Tax rises

Chancellor Rishi Sunak has acknowledged that hitting the targets in his new Budget will be a challenge but has reassured MPs that taxes will be lowered before the next election. He also advised that raising taxes was the ‘last thing’ he ever wanted to do as Chancellor, but measures were essential to plan for the post-pandemic recovery.

Sunak has admitted that the tax rises are high and will place a burden on households. However, he defended his measures by saying ‘the purpose of raising taxes is to fix the damage that coronavirus has done. Yes, people are paying more. No one is pretending otherwise. That is why in an ideal world I would prefer not to put taxes up on people. But you do get something for that money. It’s all very well to just look at the taxes without looking at what you’re getting.’

The Chancellor also rejected claims that he had risen taxes to reduce them before the next election to gain votes.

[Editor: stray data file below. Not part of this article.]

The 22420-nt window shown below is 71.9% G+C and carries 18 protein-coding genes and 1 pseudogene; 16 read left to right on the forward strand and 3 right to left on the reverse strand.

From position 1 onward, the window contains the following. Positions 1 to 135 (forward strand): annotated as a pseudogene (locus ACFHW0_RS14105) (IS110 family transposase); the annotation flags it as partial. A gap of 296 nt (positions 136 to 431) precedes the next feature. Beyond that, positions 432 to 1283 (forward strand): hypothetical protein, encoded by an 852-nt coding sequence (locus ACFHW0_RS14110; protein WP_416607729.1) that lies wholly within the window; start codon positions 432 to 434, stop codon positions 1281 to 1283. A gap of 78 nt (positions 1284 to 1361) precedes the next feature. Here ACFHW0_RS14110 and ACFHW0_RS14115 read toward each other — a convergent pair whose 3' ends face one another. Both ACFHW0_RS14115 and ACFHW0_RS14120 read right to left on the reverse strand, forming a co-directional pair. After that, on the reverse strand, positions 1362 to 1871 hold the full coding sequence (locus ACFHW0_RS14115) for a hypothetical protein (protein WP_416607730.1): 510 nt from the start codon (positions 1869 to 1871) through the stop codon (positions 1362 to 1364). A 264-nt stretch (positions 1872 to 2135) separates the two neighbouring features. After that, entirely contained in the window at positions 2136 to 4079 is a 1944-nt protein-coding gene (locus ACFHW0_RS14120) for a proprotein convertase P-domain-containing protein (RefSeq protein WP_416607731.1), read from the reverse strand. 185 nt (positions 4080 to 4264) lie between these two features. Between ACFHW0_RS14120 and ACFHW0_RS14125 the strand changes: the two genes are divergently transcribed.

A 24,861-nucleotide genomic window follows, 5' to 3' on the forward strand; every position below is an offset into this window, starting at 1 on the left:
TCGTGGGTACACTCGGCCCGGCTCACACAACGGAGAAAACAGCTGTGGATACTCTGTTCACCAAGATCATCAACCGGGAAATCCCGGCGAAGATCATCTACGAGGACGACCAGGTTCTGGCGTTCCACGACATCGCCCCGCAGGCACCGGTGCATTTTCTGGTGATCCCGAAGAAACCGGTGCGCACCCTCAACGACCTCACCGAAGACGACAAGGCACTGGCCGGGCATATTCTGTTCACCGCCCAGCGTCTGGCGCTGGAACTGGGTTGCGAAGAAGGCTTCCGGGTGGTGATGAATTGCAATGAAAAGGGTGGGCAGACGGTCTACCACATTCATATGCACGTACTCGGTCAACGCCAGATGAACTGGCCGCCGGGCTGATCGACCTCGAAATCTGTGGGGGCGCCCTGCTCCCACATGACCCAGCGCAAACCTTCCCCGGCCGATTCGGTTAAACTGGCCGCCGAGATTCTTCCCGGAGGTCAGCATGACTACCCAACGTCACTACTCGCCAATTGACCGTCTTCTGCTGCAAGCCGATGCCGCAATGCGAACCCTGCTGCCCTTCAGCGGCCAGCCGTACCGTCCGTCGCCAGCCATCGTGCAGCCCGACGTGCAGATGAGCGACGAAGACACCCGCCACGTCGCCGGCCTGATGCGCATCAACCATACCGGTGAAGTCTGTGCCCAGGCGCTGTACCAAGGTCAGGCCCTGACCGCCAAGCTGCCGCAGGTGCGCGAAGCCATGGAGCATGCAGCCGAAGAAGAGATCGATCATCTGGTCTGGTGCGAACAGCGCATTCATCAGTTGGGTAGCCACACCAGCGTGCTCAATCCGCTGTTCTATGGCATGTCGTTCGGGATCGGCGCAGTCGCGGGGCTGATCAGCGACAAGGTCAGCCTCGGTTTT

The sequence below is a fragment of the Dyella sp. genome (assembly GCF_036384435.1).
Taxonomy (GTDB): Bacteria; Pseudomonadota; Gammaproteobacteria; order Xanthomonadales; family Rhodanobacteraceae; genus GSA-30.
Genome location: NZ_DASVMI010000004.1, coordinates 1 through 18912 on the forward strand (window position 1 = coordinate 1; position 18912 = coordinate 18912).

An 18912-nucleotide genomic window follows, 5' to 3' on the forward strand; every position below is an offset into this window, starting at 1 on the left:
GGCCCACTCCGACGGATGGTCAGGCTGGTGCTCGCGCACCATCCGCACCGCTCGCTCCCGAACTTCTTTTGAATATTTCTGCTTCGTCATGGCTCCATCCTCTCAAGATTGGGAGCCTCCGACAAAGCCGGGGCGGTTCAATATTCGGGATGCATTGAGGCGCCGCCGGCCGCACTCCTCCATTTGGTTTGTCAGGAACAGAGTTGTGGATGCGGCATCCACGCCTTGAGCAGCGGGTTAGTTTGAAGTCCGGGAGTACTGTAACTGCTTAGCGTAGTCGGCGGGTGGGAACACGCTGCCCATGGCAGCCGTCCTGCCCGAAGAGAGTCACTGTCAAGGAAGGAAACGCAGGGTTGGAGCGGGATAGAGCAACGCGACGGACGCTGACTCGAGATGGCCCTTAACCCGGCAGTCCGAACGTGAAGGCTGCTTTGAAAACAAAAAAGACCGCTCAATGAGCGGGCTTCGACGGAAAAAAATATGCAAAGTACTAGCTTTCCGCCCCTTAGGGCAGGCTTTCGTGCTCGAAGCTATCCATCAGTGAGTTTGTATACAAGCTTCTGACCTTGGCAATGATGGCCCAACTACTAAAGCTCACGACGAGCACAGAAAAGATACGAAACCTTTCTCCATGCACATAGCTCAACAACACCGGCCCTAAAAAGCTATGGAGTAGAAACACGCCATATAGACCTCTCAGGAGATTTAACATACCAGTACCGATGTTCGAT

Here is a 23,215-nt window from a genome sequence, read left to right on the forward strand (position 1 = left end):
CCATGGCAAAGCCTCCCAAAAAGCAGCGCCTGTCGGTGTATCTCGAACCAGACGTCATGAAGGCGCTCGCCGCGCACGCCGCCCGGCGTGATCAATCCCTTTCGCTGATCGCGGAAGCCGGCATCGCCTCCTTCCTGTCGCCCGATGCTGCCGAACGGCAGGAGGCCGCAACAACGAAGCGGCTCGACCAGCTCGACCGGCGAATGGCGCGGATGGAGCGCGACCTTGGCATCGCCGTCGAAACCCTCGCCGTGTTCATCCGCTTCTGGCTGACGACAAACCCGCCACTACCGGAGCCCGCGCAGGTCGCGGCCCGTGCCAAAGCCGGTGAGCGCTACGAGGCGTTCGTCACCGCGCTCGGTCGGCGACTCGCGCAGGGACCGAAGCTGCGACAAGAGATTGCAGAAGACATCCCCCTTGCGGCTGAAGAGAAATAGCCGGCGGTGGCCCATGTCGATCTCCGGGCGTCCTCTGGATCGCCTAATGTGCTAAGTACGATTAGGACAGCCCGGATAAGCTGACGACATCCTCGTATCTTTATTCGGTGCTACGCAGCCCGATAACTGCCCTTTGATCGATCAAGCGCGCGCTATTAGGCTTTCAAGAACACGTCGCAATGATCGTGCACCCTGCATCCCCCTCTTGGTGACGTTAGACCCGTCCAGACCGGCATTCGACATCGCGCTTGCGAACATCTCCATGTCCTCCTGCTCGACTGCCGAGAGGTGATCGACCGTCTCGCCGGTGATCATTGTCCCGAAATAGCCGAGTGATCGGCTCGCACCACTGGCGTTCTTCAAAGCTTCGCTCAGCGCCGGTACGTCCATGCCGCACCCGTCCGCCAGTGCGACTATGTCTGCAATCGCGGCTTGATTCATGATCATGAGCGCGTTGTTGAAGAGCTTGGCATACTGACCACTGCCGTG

Are the Chancellor’s targets achievable?

The Office of Budget Responsibility (OBR) has suggested that the Chancellor may struggle to hit his targets and have put the likelihood of the government achieving its goals at 55-60%. The odds aren’t terrible, but it seems that there is a relatively high chance that the targets may not be met. The Chancellor admitted that the government lacks a ‘Plan B’ for if interest rates or inflation rose but reassured the House that there are ‘levers they could deploy’ if the situation required.

The impact of fraud

The Chancellor also defended the fact that a possible £27bn has been lost due to fraudulently claimed COVID-19 support schemes: ‘that is what it is, and I said it at the time when you’re in a crisis you’re going to end up casting the net wider than you would in peacetime’. He doubled down on this and called the comments on the cost of financial fraud ‘slightly unfair’ given that we were in a time of ‘national crisis.’

Better days ahead?

On a positive note, Sunak claimed that we ‘are forecast this year to grow at, well, historically very high rates as we recover from the pandemic.’ Despite the tax rises and uncertainty surrounding the time we are living in, hopefully there are things to be optimistic about. The economy has been forecast to return to pre-pandemic levels by 2022 and an overall return to normality looks closer than ever.

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